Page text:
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  1. #1
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    Default BellyDance Figure 8 vs. Ballroom Fig. 8

    https://www.youtube.com/watch?v=KFGAt7R2g9M

    I am an ''interdisciplinary dancer'' curiously interested in why different dances teach what are (essentially) the same movements in totally unique ways.

    The essential movement of the figure 8 in Belly dance is the exact same as it is in the salsa, rumba, and ballroom world (ie simply tracing a figure 8 horizontally with your hip). But they look totally different!

    I guess it's the probing of why these two dances grew over time to display the figure 8 in different ways that fascinates me.


    Anyways, my question is: Does anyone know of the reason why Raqs Sharqi developed over time to pride most of it's movement (such as the Figure 8) in being parallel to the floor and on straight legs as opposed to Ballroom's more bent-knee, hip-tilting version?

    Thanks all
    Last edited by achilles007; 04-04-2016 at 09:33 PM.

  2. #2
    Moderator Daimona's Avatar
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    Quote Originally Posted by achilles007 View Post
    The essential movement of the figure 8 in Belly dance is the exact same as it is in the salsa, rumba, and ballroom world (ie simply tracing a figure 8 horizontally with your hip). But they look totally different!

    I guess it's the probing of why these two dances grew over time to display the figure 8 in different ways that fascinates me.


    Anyways, my question is: Does anyone know of the reason why Raqs Sharqi developed over time to pride most of it's movement (such as the Figure 8) in being parallel to the floor and on straight legs as opposed to Ballroom's more bent-knee, hip-tilting version?
    There is nothing in raqs sharqi that says you can't do a tilted figure 8 while dancing, socially or on stage.

    From my POV they look different because they are executed differently and have different purposes. A latin dance figure 8 will give the dancer more flow and juicyness but the figure 8 itselft isn't the main movement. In raqs sharqi, maybe you stand still while it is being executed and it gets most of the attention.

    Technically speaking, I would guess that maybe the clean and crisp flat figure 8 parallell to the floor developed as a tool of teaching a figure 8.
    If you bend your knees too much, it is harder to get the figure 8 flat, when this is your goal so it has been taught with straighter legs as it takes more muscle control to do it while knees are more bent. Then you may add a tilt and other variations, and voilá you are able to do several versions of figure 8s which you may vary depending on the music and however you interprete the music when dancing.



    (Does this makes sense? It is getting rather late in my part of the world, and I'm getting pretty tired and probably should've waited to post this reply until tomorrow after sleep...)
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    Daim.

  3. #3
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    Quote Originally Posted by Daimona View Post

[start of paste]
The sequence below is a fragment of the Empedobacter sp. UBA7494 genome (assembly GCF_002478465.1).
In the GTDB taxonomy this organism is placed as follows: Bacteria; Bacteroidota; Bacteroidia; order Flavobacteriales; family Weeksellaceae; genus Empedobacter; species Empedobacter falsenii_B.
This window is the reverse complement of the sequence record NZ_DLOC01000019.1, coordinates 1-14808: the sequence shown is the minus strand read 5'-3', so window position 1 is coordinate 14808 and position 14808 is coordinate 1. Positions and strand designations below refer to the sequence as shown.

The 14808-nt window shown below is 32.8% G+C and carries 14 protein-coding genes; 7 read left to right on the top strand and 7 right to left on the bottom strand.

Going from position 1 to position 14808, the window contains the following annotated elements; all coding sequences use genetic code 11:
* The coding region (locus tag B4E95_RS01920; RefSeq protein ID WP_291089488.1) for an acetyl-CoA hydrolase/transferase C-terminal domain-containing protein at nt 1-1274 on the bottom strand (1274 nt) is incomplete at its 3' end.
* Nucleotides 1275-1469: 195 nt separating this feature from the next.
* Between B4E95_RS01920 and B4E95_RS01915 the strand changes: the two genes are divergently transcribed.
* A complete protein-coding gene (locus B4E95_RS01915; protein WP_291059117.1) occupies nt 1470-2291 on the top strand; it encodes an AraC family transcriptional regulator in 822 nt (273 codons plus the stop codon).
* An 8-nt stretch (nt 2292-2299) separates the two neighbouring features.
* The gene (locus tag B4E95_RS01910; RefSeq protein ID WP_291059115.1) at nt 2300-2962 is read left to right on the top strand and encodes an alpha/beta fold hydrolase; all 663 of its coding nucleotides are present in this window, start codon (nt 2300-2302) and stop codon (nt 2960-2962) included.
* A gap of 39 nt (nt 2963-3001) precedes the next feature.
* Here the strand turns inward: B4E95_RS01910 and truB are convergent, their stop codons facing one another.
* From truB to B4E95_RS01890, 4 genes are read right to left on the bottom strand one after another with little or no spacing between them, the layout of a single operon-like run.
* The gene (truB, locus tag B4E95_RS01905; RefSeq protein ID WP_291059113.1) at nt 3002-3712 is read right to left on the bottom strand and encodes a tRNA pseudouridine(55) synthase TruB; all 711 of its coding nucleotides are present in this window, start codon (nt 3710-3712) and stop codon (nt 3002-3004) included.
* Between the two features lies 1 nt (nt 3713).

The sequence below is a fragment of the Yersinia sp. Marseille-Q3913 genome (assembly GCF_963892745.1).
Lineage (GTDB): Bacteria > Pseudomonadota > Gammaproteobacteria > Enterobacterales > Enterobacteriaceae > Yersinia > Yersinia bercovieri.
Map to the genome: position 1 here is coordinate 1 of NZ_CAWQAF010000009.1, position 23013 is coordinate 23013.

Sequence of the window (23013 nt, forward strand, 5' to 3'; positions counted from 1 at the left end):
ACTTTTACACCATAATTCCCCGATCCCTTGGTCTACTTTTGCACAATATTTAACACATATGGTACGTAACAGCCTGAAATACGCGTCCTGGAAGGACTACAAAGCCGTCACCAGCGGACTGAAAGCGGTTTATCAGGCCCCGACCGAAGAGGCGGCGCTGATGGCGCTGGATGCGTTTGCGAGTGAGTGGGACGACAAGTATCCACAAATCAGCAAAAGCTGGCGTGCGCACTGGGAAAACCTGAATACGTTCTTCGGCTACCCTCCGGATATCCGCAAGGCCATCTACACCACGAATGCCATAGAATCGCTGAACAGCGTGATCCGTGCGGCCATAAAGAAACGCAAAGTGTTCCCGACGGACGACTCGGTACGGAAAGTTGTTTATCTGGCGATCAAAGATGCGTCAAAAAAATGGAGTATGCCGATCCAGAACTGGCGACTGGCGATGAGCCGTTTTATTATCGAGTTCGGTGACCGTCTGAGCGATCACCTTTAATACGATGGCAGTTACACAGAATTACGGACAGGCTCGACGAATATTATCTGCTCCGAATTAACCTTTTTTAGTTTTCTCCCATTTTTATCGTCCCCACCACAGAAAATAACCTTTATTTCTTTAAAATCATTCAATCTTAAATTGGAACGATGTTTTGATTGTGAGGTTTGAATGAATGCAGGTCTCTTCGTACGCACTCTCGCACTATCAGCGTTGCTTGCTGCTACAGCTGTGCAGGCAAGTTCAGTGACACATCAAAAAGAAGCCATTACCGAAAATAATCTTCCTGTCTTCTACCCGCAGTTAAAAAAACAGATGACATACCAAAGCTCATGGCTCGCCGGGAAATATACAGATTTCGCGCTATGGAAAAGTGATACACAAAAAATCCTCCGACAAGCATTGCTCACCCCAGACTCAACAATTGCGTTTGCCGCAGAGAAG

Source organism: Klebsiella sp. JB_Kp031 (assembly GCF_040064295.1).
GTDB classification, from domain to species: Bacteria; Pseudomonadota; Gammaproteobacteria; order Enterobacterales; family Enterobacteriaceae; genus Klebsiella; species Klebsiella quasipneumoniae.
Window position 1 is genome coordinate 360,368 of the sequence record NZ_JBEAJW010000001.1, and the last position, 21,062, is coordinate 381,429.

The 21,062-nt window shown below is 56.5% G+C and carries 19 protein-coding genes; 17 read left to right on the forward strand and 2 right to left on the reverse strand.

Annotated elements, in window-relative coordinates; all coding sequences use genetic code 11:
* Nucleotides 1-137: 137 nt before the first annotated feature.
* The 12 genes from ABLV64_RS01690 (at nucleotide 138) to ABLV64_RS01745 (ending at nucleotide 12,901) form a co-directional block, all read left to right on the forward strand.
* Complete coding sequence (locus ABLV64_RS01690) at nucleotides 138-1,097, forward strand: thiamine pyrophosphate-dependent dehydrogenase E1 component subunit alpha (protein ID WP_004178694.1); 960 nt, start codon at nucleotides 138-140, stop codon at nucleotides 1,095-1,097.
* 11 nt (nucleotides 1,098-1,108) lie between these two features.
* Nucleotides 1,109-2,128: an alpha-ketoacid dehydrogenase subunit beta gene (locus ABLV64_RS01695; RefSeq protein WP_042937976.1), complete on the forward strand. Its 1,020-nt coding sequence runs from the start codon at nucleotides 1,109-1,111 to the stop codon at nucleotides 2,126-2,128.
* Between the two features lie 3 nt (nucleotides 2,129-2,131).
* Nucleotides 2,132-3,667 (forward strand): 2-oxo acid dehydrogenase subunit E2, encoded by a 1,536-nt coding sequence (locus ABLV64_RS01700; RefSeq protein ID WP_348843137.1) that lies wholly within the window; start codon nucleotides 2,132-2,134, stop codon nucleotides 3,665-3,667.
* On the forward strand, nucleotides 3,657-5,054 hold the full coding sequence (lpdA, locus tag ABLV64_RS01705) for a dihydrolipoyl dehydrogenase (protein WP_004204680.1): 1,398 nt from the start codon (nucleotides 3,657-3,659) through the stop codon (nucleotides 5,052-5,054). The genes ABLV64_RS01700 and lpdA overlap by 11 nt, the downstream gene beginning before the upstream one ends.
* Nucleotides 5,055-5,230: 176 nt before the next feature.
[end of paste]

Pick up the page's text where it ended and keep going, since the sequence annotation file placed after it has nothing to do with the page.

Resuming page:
There is nothing in raqs sharqi that says you can't do a tilted figure 8 while dancing, socially or on stage.

    From my POV they look different because they are executed differently and have different purposes. A latin dance figure 8 will give the dancer more flow and juicyness but the figure 8 itselft isn't the main movement. In raqs sharqi, maybe you stand still while it is being executed and it gets most of the attention.

    Technically speaking, I would guess that maybe the clean and crisp flat figure 8 parallell to the floor developed as a tool of teaching a figure 8.
    If you bend your knees too much, it is harder to get the figure 8 flat, when this is your goal so it has been taught with straighter legs as it takes more muscle control to do it while knees are more bent. Then you may add a tilt and other variations, and voilá you are able to do several versions of figure 8s which you may vary depending on the music and however you interprete the music when dancing.



    (Does this makes sense? It is getting rather late in my part of the world, and I'm getting pretty tired and probably should've waited to post this reply until tomorrow after sleep...)
    Oh thank you for this reply!

    That is a very good point that keeping the hips level is more a tool of teaching the figure 8 more than anything else.

    I had no idea that doing the figure 8 without the hips needing to be level was considered perfectly fine in Raks Sharqi.

    Every time I was taught the figure 8 -- the instructor(s) always stressed the importance of the hips needing to remain level-- so overtime I must have gotten confused and assumed this must be a Raqs Sharqi ''thing'' endemic of all of their movement.

    Thanks for the correction!



    Can you explain what you mean by the figure 8 not being the main movement in latin dance like it is in bellydancing?

  4. #4
    V.I.P. Kashmir's Avatar
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    There are lots of different figure eights. I start teaching the horizontal version because there is so much useful technique with them - and they are safer. To get them level, for instance requires use of the obliques. The free for all, three dimensional social dancing style is more leg driven. Aiming for flat let's you find your abs. Also the oblique slide helps improve flexibility. Finally, having a perfectly flat one means you can contrast it strongly with vertical eights and all those (deliberately) three dimeninal ones.

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